Oh my goodness...  after posting I decided to look to see how others might do a braided join.  I found this video!  I like her method even better than what I came up with.  

While some may think the braiding isn't worth the effort, to me it was a small thing I could do while my mind was on something else, or my ears were tuned into something completely unrelated to what I was doing with my hands.  And when the item is finished there are no ends to weave in!  Magic!  πŸ˜ƒ

I'm starting to pull together other scraps of yarn to do this with (and regretting all that I've thrown away over the years).  I suspect variegated or a combination of solids and variegated will work the best with this.  I look forward to finding out.  

And that, dear reader, is all I've got!

2019 Yarn Stash-Down progress:  47.06/100 skeins!

Sunday, June 16, 2019

Taking stock...

This third Sunday of June, I'm taking stock of some projects I'd like to finish - or at least make more headway on before beginning a new YOP year on July 1st.

There is truly no reason at all that I cannot finish this Fairly Isleish Sweater:
 Seriously, girl!  Just apply yourself to finishing this already!

And maybe even this Blue Tit Cushion:

And this Flying Colors square I made (and almost finished) yesterday - its sole purpose being to distract me from the projects I ought to finish:
I'm on the last round.
So close, and yet...  soooo far!  😧

That's all I've got!   

Sunday, June 9, 2019

Another post that almost wasn't...

The title of this post is starting to make a regular appearance.  Not sure what that means, but somehow I always seem to muster the motivation to make another post!  A post that almost wasn't.

It was a week that started off not so good.  But fortunately improved...

On Monday I found I had done something to my back (though I don't know what) and by evening all I could manage to do was sit with a heating pad, knit some simple dishcloths or watch Netflix.  I can't do both at the same time anymore, unfortunately.

BTW, I recommend the Ken Burns documentary on The Mayo Clinic,  the movie called The Sapphires...  and something else I can't remember the title of, but it was a documentary about Industrial Musicals.  Hilarious!  And very interesting - to me, anyway.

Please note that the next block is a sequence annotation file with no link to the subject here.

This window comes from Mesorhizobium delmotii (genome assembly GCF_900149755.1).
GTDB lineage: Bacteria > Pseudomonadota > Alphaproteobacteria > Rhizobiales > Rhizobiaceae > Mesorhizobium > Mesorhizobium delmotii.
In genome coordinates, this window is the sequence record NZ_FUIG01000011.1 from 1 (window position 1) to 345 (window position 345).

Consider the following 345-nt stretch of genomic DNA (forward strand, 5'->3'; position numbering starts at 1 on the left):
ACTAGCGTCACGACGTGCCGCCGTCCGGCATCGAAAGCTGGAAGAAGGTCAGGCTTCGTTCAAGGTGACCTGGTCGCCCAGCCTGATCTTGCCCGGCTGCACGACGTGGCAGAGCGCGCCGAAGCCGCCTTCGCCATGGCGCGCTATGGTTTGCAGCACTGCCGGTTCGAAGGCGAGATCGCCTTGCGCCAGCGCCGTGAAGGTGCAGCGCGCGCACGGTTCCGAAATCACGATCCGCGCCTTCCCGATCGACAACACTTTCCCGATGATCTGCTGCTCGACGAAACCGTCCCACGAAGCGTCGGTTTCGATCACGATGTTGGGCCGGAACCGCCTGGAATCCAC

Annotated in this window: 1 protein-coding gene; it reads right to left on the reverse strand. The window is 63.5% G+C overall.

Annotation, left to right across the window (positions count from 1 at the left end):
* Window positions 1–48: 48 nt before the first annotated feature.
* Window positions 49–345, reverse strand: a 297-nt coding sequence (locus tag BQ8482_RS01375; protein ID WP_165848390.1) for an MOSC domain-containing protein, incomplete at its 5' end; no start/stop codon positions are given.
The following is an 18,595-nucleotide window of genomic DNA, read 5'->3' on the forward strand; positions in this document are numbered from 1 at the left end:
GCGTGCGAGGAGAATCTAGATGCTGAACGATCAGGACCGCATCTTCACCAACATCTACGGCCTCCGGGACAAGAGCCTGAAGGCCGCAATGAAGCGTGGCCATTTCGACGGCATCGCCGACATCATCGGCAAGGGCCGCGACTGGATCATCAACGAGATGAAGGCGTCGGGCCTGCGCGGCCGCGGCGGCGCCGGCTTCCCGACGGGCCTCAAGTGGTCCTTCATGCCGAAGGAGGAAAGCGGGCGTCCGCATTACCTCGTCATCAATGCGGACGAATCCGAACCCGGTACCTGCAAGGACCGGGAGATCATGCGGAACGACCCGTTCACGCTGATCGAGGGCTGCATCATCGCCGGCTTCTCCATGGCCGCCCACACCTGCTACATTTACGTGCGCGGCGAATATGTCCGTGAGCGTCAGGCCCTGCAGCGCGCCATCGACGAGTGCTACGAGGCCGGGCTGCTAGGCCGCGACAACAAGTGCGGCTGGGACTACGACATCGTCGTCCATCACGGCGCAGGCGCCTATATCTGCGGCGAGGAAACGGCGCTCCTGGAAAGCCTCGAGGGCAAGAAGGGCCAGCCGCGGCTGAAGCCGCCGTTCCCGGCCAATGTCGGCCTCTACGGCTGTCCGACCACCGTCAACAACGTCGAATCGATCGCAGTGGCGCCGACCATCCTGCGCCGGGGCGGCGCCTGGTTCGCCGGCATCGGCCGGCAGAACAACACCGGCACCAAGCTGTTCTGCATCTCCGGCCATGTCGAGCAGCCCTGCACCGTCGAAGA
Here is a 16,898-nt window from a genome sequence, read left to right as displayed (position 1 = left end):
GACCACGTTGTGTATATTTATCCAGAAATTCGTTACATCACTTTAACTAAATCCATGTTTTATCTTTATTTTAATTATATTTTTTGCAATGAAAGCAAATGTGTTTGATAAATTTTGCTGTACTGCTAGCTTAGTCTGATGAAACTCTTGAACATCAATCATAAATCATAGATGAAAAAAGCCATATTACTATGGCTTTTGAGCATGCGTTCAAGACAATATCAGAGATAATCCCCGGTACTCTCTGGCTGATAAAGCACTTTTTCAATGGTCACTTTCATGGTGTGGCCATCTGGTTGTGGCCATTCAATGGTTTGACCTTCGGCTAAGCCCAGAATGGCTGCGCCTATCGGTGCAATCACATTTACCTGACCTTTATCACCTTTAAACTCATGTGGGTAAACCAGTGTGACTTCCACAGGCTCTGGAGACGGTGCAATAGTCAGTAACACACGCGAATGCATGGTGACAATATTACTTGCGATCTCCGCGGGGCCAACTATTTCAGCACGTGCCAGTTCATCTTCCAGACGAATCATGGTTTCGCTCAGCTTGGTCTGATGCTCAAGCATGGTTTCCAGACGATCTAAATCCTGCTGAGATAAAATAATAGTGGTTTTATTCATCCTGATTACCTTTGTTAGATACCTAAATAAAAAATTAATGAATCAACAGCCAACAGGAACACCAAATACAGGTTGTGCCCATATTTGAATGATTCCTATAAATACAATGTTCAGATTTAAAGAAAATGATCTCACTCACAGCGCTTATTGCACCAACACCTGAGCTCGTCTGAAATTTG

By Tuesday morning my back was no better and I had to cancel my ESL session.  By Tuesday afternoon I was starting to improve (meaning I could move without yelping), and was bored out of my skull so I finally got out my crochet hook and cotton yarn and started making a Market Bag:

Wednesday I was actually feeling okay enough to meet a friend for a walk.  Walking was probably  good for my back because it was all uphill from there.

Thursday I did grocery shopping.  Whee!

Friday was interesting.  A young friend (actually a daughter of long-time friends) had a booth at the Hoosier Hills Fiber Festival near my home.  I offered to come over for a while to give her a break.  She welcomed the offer and it was fun seeing her adorable crocheted cacti.  I didn't think to take my camera with me, but here is her Etsy shop:  Handmade By A Friend.   Seriously, though...  I wish I'd had a camera.  She is so clever in her presentation of these fun items and, while most are smaller than they may look in the pictures, they look better in person.  Each one unique.  And she had some terrific containers for the cacti she showed in her both.

I spent some time wandering through the vendor hall, and my first time through I bought a little rug-hooking kit.  Little is the operative word.  This little kit is supposed to make a finished project the size of a postcard.  I'm wishing I hadn't bought that, in all honesty, but it looked so fun at the time.  Ugh.  Why is it so easy to impulse buy things  like that?

And the second time through I bought some yarn:

I like the color, and I imagine it will make something pretty and soft one of these days, but it was an impulse buy, too.  Kind of wishing now I hadn't bought it either, but at least it was on sale.  On clearance, in fact.  I wonder why???

Anyway... impulse buys aside, the Fiber Festival was a pleasant way to spend a few hours.  While it seemed improved in some ways from when I attended a couple of years ago,  I do wish there were more vendors.